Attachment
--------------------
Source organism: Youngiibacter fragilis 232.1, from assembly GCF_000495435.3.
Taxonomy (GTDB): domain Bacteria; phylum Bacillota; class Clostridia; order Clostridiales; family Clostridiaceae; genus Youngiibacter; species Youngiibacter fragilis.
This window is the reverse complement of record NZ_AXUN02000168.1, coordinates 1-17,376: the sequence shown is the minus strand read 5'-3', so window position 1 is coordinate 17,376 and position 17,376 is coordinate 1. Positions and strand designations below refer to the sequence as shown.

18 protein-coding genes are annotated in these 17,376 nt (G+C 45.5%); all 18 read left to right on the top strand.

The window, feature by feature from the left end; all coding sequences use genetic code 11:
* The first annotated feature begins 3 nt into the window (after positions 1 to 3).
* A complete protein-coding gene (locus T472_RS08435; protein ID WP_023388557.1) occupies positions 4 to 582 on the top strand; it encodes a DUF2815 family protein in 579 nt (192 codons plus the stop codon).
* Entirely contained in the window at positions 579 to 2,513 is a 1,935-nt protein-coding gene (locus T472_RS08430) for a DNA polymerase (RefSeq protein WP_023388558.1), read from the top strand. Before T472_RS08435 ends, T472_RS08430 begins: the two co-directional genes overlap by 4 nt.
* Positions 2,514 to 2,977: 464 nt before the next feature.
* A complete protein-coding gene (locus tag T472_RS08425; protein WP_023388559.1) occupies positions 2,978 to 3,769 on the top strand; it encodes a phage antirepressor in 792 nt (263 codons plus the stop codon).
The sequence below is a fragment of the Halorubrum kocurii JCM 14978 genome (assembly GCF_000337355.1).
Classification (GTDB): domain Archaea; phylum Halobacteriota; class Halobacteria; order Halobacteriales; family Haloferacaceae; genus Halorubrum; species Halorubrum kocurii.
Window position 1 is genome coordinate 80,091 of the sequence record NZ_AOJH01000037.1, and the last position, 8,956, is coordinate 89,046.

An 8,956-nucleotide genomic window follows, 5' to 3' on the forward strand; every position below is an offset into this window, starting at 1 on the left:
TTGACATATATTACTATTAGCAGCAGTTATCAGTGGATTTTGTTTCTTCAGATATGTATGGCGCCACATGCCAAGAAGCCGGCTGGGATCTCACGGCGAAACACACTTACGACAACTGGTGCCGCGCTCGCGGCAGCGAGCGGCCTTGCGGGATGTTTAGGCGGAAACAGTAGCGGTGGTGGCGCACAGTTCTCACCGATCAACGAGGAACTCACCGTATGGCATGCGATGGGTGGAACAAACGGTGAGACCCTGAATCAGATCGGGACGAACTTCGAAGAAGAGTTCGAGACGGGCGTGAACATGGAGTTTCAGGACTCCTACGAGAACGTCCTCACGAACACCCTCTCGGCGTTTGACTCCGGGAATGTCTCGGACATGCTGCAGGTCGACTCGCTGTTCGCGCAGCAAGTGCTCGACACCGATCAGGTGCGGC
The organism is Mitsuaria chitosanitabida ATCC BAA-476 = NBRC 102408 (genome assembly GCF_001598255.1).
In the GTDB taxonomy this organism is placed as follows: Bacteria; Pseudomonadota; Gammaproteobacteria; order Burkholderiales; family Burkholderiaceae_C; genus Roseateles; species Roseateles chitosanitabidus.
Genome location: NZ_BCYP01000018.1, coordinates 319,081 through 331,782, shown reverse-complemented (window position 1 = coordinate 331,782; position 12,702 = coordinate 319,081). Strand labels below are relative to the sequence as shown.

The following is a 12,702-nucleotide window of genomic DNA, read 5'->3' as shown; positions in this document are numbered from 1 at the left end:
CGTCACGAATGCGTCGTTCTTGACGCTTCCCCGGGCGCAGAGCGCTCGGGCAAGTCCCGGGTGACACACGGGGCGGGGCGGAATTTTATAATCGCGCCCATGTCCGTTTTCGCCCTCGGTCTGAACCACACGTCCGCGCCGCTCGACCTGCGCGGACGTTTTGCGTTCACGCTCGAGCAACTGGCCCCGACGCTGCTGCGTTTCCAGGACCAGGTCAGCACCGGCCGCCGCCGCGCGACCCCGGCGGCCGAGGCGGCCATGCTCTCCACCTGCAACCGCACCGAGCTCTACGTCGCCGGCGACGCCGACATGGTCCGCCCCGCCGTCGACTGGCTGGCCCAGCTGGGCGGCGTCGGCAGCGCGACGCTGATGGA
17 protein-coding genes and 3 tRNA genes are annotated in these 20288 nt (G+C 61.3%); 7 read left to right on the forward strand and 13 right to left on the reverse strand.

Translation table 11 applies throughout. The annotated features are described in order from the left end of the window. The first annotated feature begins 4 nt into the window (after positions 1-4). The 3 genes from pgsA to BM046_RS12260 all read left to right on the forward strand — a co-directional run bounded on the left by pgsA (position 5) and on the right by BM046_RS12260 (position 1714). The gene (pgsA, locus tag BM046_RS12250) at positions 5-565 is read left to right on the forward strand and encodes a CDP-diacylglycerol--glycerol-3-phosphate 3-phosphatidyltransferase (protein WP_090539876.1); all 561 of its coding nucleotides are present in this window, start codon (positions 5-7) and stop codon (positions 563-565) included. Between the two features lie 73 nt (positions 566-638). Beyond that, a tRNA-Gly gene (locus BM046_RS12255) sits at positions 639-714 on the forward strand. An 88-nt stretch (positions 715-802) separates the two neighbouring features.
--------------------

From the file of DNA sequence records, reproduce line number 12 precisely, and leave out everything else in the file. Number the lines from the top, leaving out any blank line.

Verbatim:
Classification (GTDB): domain Archaea; phylum Halobacteriota; class Halobacteria; order Halobacteriales; family Haloferacaceae; genus Halorubrum; species Halorubrum kocurii.